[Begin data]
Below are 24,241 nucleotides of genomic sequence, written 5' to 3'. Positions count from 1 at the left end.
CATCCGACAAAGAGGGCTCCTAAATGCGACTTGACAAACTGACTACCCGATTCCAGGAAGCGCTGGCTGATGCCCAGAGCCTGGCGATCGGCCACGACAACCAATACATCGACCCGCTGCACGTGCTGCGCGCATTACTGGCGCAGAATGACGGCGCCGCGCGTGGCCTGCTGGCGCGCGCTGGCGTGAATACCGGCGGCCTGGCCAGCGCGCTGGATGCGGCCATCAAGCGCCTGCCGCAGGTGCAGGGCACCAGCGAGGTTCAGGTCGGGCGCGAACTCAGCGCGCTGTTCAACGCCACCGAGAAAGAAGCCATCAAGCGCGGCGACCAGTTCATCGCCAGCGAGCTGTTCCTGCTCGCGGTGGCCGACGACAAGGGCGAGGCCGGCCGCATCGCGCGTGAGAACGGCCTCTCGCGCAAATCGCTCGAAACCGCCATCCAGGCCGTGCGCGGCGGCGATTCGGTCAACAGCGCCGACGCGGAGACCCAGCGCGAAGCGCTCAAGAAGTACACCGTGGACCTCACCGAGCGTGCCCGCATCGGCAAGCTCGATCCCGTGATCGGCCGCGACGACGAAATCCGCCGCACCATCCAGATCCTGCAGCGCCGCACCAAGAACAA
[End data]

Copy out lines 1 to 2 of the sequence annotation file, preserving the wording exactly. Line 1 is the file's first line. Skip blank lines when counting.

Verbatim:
Below are 24,241 nucleotides of genomic sequence, written 5' to 3'. Positions count from 1 at the left end.
CATCCGACAAAGAGGGCTCCTAAATGCGACTTGACAAACTGACTACCCGATTCCAGGAAGCGCTGGCTGATGCCCAGAGCCTGGCGATCGGCCACGACAACCAATACATCGACCCGCTGCACGTGCTGCGCGCATTACTGGCGCAGAATGACGGCGCCGCGCGTGGCCTGCTGGCGCGCGCTGGCGTGAATACCGGCGGCCTGGCCAGCGCGCTGGATGCGGCCATCAAGCGCCTGCCGCAGGTGCAGGGCACCAGCGAGGTTCAGGTCGGGCGCGAACTCAGCGCGCTGTTCAACGCCACCGAGAAAGAAGCCATCAAGCGCGGCGACCAGTTCATCGCCAGCGAGCTGTTCCTGCTCGCGGTGGCCGACGACAAGGGCGAGGCCGGCCGCATCGCGCGTGAGAACGGCCTCTCGCGCAAATCGCTCGAAACCGCCATCCAGGCCGTGCGCGGCGGCGATTCGGTCAACAGCGCCGACGCGGAGACCCAGCGCGAAGCGCTCAAGAAGTACACCGTGGACCTCACCGAGCGTGCCCGCATCGGCAAGCTCGATCCCGTGATCGGCCGCGACGACGAAATCCGCCGCACCATCCAGATCCTGCAGCGCCGCACCAAGAACAA